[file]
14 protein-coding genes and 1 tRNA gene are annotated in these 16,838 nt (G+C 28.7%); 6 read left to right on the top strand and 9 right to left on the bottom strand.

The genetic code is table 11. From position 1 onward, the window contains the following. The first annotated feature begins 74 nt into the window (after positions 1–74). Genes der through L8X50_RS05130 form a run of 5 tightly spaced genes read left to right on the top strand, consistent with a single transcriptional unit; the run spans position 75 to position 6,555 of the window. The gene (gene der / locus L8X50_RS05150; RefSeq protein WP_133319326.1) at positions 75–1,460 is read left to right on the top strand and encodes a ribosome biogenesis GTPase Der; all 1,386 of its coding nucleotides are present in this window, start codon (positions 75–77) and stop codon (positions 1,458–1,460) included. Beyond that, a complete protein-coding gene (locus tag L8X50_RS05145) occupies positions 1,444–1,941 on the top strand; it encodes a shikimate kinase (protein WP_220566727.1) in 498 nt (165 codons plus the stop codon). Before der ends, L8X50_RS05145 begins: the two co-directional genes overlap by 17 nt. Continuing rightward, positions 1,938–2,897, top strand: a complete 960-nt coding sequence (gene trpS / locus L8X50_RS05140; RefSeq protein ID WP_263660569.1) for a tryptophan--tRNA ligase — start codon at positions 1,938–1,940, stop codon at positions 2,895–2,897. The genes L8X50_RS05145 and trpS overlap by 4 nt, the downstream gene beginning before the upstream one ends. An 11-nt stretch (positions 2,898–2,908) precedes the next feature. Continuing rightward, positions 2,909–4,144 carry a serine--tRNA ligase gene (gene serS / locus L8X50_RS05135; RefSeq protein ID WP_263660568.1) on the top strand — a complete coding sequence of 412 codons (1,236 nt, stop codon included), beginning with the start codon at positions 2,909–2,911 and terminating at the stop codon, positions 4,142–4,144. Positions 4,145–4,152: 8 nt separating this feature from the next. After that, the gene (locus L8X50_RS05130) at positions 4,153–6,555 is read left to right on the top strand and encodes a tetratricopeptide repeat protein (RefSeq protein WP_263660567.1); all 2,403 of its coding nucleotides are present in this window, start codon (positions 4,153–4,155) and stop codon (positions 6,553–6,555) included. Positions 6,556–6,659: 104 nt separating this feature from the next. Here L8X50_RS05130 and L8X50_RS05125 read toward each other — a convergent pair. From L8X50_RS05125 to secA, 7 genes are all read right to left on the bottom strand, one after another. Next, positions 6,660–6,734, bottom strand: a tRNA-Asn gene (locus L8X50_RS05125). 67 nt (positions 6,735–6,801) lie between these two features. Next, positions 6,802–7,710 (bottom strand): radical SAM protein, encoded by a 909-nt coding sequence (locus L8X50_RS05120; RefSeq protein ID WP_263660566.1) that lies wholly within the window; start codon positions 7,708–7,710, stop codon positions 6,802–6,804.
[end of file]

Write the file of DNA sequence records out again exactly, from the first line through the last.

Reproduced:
14 protein-coding genes and 1 tRNA gene are annotated in these 16,838 nt (G+C 28.7%); 6 read left to right on the top strand and 9 right to left on the bottom strand.

The genetic code is table 11. From position 1 onward, the window contains the following. The first annotated feature begins 74 nt into the window (after positions 1–74). Genes der through L8X50_RS05130 form a run of 5 tightly spaced genes read left to right on the top strand, consistent with a single transcriptional unit; the run spans position 75 to position 6,555 of the window. The gene (gene der / locus L8X50_RS05150; RefSeq protein WP_133319326.1) at positions 75–1,460 is read left to right on the top strand and encodes a ribosome biogenesis GTPase Der; all 1,386 of its coding nucleotides are present in this window, start codon (positions 75–77) and stop codon (positions 1,458–1,460) included. Beyond that, a complete protein-coding gene (locus tag L8X50_RS05145) occupies positions 1,444–1,941 on the top strand; it encodes a shikimate kinase (protein WP_220566727.1) in 498 nt (165 codons plus the stop codon). Before der ends, L8X50_RS05145 begins: the two co-directional genes overlap by 17 nt. Continuing rightward, positions 1,938–2,897, top strand: a complete 960-nt coding sequence (gene trpS / locus L8X50_RS05140; RefSeq protein ID WP_263660569.1) for a tryptophan--tRNA ligase — start codon at positions 1,938–1,940, stop codon at positions 2,895–2,897. The genes L8X50_RS05145 and trpS overlap by 4 nt, the downstream gene beginning before the upstream one ends. An 11-nt stretch (positions 2,898–2,908) precedes the next feature. Continuing rightward, positions 2,909–4,144 carry a serine--tRNA ligase gene (gene serS / locus L8X50_RS05135; RefSeq protein ID WP_263660568.1) on the top strand — a complete coding sequence of 412 codons (1,236 nt, stop codon included), beginning with the start codon at positions 2,909–2,911 and terminating at the stop codon, positions 4,142–4,144. Positions 4,145–4,152: 8 nt separating this feature from the next. After that, the gene (locus L8X50_RS05130) at positions 4,153–6,555 is read left to right on the top strand and encodes a tetratricopeptide repeat protein (RefSeq protein WP_263660567.1); all 2,403 of its coding nucleotides are present in this window, start codon (positions 4,153–4,155) and stop codon (positions 6,553–6,555) included. Positions 6,556–6,659: 104 nt separating this feature from the next. Here L8X50_RS05130 and L8X50_RS05125 read toward each other — a convergent pair. From L8X50_RS05125 to secA, 7 genes are all read right to left on the bottom strand, one after another. Next, positions 6,660–6,734, bottom strand: a tRNA-Asn gene (locus L8X50_RS05125). 67 nt (positions 6,735–6,801) lie between these two features. Next, positions 6,802–7,710 (bottom strand): radical SAM protein, encoded by a 909-nt coding sequence (locus L8X50_RS05120; RefSeq protein ID WP_263660566.1) that lies wholly within the window; start codon positions 7,708–7,710, stop codon positions 6,802–6,804.